Content Applications: Towards the Reader

    Now more and more people read books, news and other content on mobile devices. The advantages of this are obvious: you do not need to physically store a large number of books and magazines, at any time you have access to a huge library. At the same time, many still prefer paper books and magazines. The reasons for this are different: someone likes the smell of printing ink, someone likes the rustling of paper ... But in most cases, people prefer paper editions because applications for reading books and other content are simply not convenient.

    With tablets and specialized devices (Nook, Kindle), everything is clear: in my opinion, they more or less cope with the task of conveniently displaying content. But with mobile applications (readers), not everything is so smooth. Having experience developing mobile applications for reading various content, I want to talk about the main mistakes and features of mobile readers and content applications.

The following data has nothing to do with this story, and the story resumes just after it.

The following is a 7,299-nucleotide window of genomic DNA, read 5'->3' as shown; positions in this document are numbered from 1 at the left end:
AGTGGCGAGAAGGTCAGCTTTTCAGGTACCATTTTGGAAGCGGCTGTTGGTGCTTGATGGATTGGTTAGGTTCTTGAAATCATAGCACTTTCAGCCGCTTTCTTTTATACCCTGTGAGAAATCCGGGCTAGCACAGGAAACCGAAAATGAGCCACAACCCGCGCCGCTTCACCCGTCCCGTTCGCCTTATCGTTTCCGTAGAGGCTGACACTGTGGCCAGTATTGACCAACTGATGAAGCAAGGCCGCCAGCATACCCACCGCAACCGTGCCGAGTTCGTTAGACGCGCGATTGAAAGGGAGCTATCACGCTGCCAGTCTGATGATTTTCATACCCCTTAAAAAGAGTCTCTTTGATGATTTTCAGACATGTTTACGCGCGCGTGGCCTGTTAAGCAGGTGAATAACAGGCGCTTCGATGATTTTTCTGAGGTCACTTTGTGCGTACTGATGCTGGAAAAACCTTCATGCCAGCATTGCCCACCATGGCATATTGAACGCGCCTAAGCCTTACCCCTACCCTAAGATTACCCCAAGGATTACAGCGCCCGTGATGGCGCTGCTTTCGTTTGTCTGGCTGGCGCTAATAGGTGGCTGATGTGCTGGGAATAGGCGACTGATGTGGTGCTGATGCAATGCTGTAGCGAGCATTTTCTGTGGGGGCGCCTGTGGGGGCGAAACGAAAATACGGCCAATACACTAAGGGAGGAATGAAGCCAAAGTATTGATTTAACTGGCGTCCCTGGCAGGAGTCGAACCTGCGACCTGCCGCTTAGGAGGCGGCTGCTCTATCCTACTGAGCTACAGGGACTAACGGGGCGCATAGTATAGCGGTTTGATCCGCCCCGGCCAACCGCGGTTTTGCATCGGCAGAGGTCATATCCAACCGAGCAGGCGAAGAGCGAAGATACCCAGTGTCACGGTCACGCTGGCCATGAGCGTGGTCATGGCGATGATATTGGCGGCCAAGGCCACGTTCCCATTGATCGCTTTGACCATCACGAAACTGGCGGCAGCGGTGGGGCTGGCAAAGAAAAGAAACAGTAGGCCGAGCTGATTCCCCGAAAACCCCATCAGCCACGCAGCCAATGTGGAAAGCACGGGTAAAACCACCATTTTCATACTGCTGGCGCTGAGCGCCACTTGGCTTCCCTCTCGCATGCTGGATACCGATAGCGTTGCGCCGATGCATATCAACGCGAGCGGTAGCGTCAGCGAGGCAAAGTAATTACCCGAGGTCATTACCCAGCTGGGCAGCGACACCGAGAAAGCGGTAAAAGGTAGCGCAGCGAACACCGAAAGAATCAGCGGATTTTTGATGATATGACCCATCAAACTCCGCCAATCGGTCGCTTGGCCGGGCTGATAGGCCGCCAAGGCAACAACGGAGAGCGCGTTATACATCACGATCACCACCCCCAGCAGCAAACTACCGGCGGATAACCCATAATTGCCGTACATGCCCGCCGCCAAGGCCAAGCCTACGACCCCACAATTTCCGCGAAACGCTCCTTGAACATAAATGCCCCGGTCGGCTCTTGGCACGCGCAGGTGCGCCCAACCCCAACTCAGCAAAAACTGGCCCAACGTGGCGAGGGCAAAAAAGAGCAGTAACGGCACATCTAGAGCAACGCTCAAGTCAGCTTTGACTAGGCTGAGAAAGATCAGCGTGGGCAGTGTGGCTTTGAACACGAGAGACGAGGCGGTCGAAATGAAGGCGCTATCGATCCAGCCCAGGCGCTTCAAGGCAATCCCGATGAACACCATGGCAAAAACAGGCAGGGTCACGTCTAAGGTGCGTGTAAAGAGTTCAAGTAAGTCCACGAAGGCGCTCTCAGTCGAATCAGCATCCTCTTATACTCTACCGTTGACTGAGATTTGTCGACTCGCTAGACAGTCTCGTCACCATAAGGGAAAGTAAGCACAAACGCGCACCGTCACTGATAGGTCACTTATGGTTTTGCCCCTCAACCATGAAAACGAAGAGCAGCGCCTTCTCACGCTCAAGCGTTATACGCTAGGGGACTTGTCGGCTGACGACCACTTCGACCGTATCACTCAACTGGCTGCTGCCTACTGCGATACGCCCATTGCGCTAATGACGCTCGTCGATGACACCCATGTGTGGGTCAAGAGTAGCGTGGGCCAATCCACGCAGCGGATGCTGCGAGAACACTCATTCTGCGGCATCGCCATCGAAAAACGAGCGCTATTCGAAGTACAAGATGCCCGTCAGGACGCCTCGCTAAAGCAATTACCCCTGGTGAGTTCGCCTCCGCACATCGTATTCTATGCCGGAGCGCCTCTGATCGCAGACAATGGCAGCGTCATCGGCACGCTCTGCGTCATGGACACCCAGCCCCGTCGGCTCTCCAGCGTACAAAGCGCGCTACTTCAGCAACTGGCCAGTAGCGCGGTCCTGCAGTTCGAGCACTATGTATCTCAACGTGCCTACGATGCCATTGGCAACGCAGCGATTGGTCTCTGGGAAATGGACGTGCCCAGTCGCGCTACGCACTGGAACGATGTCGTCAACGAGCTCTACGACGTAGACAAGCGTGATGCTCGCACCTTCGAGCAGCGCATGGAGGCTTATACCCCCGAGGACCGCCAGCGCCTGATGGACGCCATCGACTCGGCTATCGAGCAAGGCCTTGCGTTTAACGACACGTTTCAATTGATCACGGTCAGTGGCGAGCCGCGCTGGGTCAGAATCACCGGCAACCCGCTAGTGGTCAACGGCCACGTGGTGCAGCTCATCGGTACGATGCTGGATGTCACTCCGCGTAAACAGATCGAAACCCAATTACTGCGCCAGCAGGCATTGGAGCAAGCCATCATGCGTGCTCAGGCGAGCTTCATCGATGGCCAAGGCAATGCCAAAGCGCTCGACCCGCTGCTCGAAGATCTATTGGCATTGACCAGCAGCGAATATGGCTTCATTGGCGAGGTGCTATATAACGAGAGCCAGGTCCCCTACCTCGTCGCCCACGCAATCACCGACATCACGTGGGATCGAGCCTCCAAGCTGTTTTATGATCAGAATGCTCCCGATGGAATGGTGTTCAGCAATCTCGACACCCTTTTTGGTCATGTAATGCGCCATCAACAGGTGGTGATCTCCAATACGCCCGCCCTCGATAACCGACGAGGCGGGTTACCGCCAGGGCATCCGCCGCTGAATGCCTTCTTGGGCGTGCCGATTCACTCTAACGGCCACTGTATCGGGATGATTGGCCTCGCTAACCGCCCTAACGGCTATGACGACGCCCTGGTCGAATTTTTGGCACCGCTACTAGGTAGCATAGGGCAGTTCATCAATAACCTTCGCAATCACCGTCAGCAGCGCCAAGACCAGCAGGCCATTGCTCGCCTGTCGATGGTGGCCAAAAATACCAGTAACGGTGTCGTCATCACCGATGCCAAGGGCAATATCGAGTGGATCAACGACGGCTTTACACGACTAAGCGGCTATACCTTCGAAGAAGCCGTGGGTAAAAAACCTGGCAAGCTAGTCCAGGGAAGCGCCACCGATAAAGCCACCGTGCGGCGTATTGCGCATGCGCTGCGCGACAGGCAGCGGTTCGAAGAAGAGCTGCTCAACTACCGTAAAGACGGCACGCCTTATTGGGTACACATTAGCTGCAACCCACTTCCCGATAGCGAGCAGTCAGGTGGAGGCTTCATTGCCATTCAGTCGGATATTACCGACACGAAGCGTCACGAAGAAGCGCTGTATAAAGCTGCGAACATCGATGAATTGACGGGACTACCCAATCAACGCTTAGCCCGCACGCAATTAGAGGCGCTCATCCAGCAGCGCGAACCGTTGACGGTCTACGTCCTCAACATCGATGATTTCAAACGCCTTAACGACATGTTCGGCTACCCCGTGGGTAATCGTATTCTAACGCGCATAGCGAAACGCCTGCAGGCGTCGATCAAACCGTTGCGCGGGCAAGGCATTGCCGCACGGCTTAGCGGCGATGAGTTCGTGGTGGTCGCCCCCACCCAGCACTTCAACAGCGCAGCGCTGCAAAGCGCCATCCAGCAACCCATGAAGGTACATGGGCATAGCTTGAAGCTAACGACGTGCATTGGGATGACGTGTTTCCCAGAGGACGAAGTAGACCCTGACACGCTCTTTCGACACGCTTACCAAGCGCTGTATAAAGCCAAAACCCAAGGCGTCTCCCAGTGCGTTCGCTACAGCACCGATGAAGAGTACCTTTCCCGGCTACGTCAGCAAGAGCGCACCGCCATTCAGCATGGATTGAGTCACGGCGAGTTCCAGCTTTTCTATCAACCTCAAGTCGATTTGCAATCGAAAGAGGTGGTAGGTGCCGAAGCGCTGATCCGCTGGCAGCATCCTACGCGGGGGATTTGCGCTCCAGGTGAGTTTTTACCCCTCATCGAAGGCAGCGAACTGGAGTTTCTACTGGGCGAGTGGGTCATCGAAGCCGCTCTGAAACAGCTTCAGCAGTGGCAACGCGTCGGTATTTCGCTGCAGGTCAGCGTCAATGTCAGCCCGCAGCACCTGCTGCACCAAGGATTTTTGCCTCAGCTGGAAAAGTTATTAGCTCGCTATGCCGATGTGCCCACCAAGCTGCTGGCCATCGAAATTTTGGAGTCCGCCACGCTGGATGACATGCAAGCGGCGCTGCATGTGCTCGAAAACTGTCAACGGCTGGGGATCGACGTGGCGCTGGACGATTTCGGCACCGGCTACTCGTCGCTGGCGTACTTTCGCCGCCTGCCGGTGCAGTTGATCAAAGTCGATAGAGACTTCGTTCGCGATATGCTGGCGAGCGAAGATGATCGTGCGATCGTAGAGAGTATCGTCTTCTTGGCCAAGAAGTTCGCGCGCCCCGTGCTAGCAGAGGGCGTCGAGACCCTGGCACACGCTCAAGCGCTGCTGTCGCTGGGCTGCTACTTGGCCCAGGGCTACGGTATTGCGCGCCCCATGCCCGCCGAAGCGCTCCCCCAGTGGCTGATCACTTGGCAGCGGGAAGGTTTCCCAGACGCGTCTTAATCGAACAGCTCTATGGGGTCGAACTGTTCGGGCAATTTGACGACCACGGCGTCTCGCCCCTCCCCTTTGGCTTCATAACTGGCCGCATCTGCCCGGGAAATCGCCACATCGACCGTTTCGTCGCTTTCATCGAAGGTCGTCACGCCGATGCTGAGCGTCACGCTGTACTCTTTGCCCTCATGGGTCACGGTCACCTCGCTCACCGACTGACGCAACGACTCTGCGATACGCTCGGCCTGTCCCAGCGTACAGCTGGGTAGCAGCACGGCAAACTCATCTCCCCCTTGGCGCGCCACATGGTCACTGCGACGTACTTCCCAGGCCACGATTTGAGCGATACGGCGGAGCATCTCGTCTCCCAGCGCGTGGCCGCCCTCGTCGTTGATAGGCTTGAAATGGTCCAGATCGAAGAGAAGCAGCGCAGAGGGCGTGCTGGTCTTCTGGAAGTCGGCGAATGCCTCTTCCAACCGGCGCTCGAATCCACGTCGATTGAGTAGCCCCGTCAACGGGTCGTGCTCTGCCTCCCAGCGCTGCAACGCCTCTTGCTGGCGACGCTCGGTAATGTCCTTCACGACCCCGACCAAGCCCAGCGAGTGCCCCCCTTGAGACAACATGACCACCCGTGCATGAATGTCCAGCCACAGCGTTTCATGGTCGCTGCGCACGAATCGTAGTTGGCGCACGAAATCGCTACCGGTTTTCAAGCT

Physical vs digital format

    Many applications for reading books are close to reality - here you have shelves with books, and covers of printed books, and the effect of real page turning (over which he once struggled for a long time). It looks something like this:

    A book opened in the iBooks app on the iPad, and the Kiosk app.

    It would seem that this is bad? In fact, nothing, except that this method works well only on devices whose physical size is commensurate with the physical size of books and magazines. Have you ever heard that on the same iPad and Kindle it’s not convenientto read computer literature, which is mainly composed in PDF and A4? Here I am about this: if the physical form factor of the device and the content do not match, then there are difficulties when reading. One solution to this problem was the emergence of the formats epub and mobi, adapted for mobile devices, which partially solved the problem.